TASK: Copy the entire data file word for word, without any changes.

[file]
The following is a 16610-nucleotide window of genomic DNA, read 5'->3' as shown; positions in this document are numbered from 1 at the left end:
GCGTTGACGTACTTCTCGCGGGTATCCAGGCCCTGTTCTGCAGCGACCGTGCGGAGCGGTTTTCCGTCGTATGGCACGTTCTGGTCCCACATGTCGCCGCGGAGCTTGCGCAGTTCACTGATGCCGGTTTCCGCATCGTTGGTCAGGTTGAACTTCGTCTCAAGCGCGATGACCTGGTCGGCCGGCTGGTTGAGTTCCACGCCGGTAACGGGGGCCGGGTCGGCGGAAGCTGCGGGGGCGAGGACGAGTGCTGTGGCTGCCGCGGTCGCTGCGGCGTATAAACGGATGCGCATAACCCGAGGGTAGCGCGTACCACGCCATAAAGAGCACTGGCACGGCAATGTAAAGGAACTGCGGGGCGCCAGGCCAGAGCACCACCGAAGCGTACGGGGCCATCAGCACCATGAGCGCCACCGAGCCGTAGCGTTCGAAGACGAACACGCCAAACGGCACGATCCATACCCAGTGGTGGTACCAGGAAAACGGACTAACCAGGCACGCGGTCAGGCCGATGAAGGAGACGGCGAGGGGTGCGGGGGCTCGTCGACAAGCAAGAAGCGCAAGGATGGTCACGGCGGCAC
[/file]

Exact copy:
The following is a 16610-nucleotide window of genomic DNA, read 5'->3' as shown; positions in this document are numbered from 1 at the left end:
GCGTTGACGTACTTCTCGCGGGTATCCAGGCCCTGTTCTGCAGCGACCGTGCGGAGCGGTTTTCCGTCGTATGGCACGTTCTGGTCCCACATGTCGCCGCGGAGCTTGCGCAGTTCACTGATGCCGGTTTCCGCATCGTTGGTCAGGTTGAACTTCGTCTCAAGCGCGATGACCTGGTCGGCCGGCTGGTTGAGTTCCACGCCGGTAACGGGGGCCGGGTCGGCGGAAGCTGCGGGGGCGAGGACGAGTGCTGTGGCTGCCGCGGTCGCTGCGGCGTATAAACGGATGCGCATAACCCGAGGGTAGCGCGTACCACGCCATAAAGAGCACTGGCACGGCAATGTAAAGGAACTGCGGGGCGCCAGGCCAGAGCACCACCGAAGCGTACGGGGCCATCAGCACCATGAGCGCCACCGAGCCGTAGCGTTCGAAGACGAACACGCCAAACGGCACGATCCATACCCAGTGGTGGTACCAGGAAAACGGACTAACCAGGCACGCGGTCAGGCCGATGAAGGAGACGGCGAGGGGTGCGGGGGCTCGTCGACAAGCAAGAAGCGCAAGGATGGTCACGGCGGCAC